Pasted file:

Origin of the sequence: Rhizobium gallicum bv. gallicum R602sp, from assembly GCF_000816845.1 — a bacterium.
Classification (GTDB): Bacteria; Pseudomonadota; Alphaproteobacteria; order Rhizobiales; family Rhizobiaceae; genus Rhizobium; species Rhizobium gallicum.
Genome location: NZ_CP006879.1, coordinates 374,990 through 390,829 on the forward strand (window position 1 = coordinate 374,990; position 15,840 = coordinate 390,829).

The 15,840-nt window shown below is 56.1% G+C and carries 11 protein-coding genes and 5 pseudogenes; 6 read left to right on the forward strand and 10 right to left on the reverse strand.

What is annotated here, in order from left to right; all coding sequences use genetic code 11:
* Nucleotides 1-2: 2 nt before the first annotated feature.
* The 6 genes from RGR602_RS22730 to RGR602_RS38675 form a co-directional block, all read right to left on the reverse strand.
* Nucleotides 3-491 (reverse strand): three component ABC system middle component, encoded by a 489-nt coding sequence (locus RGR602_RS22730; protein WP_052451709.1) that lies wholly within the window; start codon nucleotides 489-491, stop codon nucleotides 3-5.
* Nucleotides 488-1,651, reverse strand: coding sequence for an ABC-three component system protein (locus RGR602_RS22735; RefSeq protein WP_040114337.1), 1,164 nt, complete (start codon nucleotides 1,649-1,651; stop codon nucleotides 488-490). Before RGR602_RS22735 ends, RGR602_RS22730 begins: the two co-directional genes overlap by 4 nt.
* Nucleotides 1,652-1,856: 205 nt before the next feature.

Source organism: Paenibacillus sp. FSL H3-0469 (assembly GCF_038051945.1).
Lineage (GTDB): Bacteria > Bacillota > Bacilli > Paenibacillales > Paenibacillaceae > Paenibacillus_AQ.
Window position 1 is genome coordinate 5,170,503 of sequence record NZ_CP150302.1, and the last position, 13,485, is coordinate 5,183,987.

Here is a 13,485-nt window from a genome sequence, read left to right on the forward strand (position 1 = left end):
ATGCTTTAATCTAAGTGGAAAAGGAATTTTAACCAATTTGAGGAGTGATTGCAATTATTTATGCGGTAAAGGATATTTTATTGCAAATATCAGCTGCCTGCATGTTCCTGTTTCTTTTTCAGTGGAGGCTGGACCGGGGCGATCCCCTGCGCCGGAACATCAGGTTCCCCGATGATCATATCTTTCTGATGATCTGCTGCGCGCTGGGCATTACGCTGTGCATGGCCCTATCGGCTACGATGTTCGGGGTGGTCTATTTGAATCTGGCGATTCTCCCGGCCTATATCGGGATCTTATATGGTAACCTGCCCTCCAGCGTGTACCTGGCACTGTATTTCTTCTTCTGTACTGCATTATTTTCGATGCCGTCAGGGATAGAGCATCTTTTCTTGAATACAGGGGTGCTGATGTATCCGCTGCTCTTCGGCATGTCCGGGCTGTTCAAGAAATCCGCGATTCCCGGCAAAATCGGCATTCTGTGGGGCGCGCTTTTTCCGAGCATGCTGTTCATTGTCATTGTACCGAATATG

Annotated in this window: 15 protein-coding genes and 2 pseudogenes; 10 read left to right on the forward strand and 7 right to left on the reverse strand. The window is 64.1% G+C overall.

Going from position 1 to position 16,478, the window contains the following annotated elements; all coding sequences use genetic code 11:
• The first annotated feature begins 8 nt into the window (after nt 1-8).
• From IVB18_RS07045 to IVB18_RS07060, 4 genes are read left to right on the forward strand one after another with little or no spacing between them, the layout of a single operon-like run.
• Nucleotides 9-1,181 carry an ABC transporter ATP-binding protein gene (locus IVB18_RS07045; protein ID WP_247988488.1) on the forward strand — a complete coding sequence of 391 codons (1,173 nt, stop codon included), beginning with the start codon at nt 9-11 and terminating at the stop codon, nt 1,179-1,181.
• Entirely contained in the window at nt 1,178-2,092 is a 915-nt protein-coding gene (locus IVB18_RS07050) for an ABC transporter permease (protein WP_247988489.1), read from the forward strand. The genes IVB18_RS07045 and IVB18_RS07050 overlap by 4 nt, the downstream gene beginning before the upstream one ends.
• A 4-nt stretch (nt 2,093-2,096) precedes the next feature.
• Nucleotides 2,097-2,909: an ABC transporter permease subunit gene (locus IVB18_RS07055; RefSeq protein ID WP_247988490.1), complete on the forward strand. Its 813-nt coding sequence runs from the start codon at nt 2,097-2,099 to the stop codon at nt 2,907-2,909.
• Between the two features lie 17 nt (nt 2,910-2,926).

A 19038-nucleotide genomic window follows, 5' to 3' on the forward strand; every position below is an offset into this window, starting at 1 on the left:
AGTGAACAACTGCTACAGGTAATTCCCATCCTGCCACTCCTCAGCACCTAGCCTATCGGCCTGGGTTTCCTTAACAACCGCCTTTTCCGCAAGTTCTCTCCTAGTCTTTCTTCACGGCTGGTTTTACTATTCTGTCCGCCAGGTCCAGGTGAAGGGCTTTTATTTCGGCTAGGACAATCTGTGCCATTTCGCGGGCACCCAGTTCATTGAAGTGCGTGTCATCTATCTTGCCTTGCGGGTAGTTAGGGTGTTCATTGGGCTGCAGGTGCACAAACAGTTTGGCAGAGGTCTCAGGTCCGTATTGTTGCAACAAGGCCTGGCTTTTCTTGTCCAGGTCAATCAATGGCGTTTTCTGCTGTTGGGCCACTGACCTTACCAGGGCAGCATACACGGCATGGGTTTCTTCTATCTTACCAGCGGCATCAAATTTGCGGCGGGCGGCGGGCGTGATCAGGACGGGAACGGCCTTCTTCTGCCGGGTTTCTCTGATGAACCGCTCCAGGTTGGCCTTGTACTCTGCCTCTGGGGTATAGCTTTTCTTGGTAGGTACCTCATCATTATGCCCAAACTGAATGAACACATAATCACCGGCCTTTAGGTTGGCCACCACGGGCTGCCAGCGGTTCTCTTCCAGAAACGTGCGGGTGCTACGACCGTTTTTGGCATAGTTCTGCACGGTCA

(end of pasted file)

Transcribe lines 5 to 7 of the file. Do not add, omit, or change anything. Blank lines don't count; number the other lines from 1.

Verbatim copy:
What is annotated here, in order from left to right; all coding sequences use genetic code 11:
* Nucleotides 1-2: 2 nt before the first annotated feature.
* The 6 genes from RGR602_RS22730 to RGR602_RS38675 form a co-directional block, all read right to left on the reverse strand.